The Black Panthers carried guns to save their community from police violence. Michigan demonstrators carried guns because they wanted…
Two members of the Black Panther Party are met on the steps of the State Capitol in Sacramento, May 2, 1967, by Police Lt. Ernest Holloway. Photo: Bettmann/Getty Images
That’s a strong picture above: Members of the Black Panther Party on the steps of the California state house in 1967, armed with loaded rifles. Was your reaction physical? Did you squint your eyes, contort your face, tilt your head, maybe rock back in your seat a bit? I can imagine it, because that was my response when I saw this picture:
A group of White men, in masks, open-carrying AR-15 and AK-47 rifles on the steps of the Michigan State Capitol less than two weeks ago. What they were protesting wasn’t gun-control legislation, as the Black Panthers had been, but state governor Gretchen Whitmer’s “Stay Home, Stay Safe” executive order. At the time of the protest, it was one of the strictest measures put in place across the country in hopes of flattening the curve of the Covid-19 pandemic. Michigan is the tenth largest state in the country, but has the third most deaths in the nation behind New York and New Jersey — with more than 38,000 confirmed cases and 3,400 deaths.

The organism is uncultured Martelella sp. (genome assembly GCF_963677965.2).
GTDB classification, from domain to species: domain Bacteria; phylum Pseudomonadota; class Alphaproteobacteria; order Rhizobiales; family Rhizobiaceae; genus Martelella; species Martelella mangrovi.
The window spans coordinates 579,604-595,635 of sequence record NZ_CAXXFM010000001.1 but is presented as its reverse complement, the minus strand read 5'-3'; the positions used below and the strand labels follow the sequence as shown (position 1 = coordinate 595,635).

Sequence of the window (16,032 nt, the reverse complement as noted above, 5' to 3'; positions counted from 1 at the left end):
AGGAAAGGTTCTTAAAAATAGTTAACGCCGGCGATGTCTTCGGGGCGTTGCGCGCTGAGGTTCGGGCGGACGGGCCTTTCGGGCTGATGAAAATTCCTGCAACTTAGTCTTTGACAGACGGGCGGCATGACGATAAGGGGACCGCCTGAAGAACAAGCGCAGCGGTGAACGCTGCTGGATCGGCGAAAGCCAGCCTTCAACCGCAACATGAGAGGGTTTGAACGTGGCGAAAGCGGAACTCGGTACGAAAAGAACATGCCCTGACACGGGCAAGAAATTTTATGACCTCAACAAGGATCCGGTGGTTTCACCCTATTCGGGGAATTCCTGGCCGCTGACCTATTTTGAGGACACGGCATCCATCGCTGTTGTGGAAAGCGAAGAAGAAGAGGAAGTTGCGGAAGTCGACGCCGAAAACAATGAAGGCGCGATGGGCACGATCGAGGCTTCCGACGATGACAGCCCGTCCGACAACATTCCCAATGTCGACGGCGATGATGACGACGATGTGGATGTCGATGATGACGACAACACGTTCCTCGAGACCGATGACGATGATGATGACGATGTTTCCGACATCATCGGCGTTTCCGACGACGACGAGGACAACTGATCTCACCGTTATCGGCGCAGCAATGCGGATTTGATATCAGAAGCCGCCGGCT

This protest, “Operation Gridlock Michigan,” was organized in conjunction with Michigan Freedom Fund and Michigan Conservative Coalition, the former of which is backed by the billionaire family of Betsy DeVos, Donald Trump’s education secretary. The protesters were upset that they were not allowed to travel to in-state vacation residences or use a motorboat. They were upset that large stores had closed areas dedicated to non-survival-related items like carpeting, flooring, furniture, paint, garden centers, or plant nurseries (after all, it’s a must to plant hyacinths and tulips on the first day of spring). They called the order tyrannical, holding signs comparing Whitmer to Hitler, chanting “Lock her up!”
But that wasn’t the only image that left me unsettled. So did this one, from a follow-up protest staged in front of the governor’s residence — a home that she shares with her children.